• He was pricked by his conscience. 他受到良心的谴责。
14 reassured ff7466d942d18e727fb4d5473e62a235     
adj.使消除疑虑的;使放心的v.再保证,恢复信心( reassure的过去式和过去分词)
  • The captain's confidence during the storm reassured the passengers. 在风暴中船长的信念使旅客们恢复了信心。 来自《现代英汉综合大词典》
  • The doctor reassured the old lady. 医生叫那位老妇人放心。 来自《简明英汉词典》
15 vegetarian 7KGzY     
  • She got used gradually to the vegetarian diet.她逐渐习惯吃素食。
  • I didn't realize you were a vegetarian.我不知道你是个素食者。
16 hermit g58y3     
  • He became a hermit after he was dismissed from office.他被解职后成了隐士。
  • Chinese ancient landscape poetry was in natural connections with hermit culture.中国古代山水诗与隐士文化有着天然联系。
17 meditating hoKzDp     
  • They were meditating revenge. 他们在谋划进行报复。
  • The congressman is meditating a reply to his critics. 这位国会议员正在考虑给他的批评者一个答复。
18 pinpoints 42a4e5e5fdaaa77bfc7085fcb54b536a     
准确地找出或描述( pinpoint的第三人称单数 ); 为…准确定位
  • The bombs hit the pinpoints at which they were aimed. 炸弹精确地击中了目标。
  • There's really no point in arguing about pinpoints. 为芝麻绿豆般的小事争论实在毫无意义。
19 waddled c1cfb61097c12b4812327074b8bc801d     
v.(像鸭子一样)摇摇摆摆地走( waddle的过去式和过去分词 )
  • A family of ducks waddled along the river bank. 一群鸭子沿河岸摇摇摆摆地走。 来自《简明英汉词典》
  • The stout old man waddled across the road. 那肥胖的老人一跩一跩地穿过马路。 来自《现代汉英综合大词典》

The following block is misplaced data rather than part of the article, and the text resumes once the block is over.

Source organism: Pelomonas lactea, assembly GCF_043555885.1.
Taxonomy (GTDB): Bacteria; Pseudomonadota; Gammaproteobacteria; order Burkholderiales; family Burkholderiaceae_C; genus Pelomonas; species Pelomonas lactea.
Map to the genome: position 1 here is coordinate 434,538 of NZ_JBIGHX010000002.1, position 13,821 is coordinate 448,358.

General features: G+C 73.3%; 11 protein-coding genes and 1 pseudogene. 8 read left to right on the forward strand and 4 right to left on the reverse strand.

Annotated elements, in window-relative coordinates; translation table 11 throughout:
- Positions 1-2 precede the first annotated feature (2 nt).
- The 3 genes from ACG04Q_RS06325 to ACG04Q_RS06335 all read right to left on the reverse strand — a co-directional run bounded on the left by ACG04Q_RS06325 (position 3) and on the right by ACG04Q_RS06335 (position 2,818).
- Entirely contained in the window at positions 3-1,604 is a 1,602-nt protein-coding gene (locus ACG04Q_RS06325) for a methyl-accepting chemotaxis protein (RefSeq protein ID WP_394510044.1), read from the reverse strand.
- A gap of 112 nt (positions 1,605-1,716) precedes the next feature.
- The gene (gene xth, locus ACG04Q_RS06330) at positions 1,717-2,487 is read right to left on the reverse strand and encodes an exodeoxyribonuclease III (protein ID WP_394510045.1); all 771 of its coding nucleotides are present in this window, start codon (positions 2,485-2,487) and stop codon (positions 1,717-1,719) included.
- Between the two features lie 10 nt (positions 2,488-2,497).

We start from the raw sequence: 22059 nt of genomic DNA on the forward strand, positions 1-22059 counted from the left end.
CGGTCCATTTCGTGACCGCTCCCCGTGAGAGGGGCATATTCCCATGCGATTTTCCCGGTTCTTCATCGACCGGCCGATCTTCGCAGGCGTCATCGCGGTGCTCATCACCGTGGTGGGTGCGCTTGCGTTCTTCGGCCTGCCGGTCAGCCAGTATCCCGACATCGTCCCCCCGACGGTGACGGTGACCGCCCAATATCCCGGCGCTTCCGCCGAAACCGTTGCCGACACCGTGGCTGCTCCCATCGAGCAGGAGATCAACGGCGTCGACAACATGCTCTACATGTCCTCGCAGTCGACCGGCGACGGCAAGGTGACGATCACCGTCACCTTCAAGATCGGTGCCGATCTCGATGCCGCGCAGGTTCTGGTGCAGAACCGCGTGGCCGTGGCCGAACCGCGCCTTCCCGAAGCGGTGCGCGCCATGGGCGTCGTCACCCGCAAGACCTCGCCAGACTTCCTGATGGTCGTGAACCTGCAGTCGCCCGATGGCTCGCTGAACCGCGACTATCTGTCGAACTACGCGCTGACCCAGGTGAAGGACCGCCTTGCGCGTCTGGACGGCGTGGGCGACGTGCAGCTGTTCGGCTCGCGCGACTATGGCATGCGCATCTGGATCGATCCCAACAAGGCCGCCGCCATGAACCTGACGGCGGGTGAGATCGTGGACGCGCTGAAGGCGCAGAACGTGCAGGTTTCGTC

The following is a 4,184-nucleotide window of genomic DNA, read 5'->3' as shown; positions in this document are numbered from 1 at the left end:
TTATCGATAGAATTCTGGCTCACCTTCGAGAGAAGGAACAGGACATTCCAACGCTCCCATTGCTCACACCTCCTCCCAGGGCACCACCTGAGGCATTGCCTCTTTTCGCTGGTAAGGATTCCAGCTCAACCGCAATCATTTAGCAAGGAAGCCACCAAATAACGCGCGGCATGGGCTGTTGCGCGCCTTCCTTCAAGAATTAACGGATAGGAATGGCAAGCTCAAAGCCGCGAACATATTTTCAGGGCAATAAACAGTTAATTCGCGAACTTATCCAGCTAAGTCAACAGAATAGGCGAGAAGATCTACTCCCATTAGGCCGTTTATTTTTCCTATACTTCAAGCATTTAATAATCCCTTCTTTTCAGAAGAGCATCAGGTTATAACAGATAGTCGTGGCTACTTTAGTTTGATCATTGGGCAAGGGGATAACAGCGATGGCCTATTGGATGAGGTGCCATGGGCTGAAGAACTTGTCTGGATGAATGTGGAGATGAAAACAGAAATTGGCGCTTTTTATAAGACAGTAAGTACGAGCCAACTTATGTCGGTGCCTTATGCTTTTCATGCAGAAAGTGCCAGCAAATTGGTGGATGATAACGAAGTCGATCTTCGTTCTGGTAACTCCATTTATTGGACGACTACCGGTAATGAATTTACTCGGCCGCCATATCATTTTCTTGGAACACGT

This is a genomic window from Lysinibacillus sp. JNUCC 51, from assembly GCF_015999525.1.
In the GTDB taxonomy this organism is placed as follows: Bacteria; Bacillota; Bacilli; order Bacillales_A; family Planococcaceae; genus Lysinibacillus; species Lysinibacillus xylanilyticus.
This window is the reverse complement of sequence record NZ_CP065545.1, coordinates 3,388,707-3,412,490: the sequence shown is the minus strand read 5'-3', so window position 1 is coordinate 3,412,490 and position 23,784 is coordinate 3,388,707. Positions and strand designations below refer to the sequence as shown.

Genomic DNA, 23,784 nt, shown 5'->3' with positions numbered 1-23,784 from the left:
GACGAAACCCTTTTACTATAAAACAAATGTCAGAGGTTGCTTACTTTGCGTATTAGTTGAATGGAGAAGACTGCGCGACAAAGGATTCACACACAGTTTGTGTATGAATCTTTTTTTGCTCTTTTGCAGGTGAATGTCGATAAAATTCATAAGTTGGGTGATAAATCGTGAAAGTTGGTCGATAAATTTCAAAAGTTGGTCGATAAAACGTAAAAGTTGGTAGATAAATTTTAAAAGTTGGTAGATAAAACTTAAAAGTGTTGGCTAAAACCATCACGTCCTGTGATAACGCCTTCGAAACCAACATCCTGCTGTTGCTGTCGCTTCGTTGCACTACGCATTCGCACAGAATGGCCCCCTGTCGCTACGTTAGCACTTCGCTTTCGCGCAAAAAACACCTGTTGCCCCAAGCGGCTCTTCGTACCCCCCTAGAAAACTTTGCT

20 willow bMFz6     
  • The river was sparsely lined with willow trees.河边疏疏落落有几棵柳树。
  • The willow's shadow falls on the lake.垂柳的影子倒映在湖面上。
21 clam Fq3zk     
  • Yup!I also like clam soup and sea cucumbers.对呀!我还喜欢蛤仔汤和海参。
  • The barnacle and the clam are two examples of filter feeders.藤壶和蛤类是滤过觅食者的两种例子。
22 curiously 3v0zIc     
  • He looked curiously at the people.他好奇地看着那些人。
  • He took long stealthy strides. His hands were curiously cold.他迈着悄没声息的大步。他的双手出奇地冷。
23 chuckled 8ce1383c838073977a08258a1f3e30f8     
轻声地笑( chuckle的过去式和过去分词 )
  • She chuckled at the memory. 想起这件事她就暗自发笑。
  • She chuckled softly to herself as she remembered his astonished look. 想起他那惊讶的表情,她就轻轻地暗自发笑。
24 catching cwVztY     
  • There are those who think eczema is catching.有人就是认为湿疹会传染。
  • Enthusiasm is very catching.热情非常富有感染力。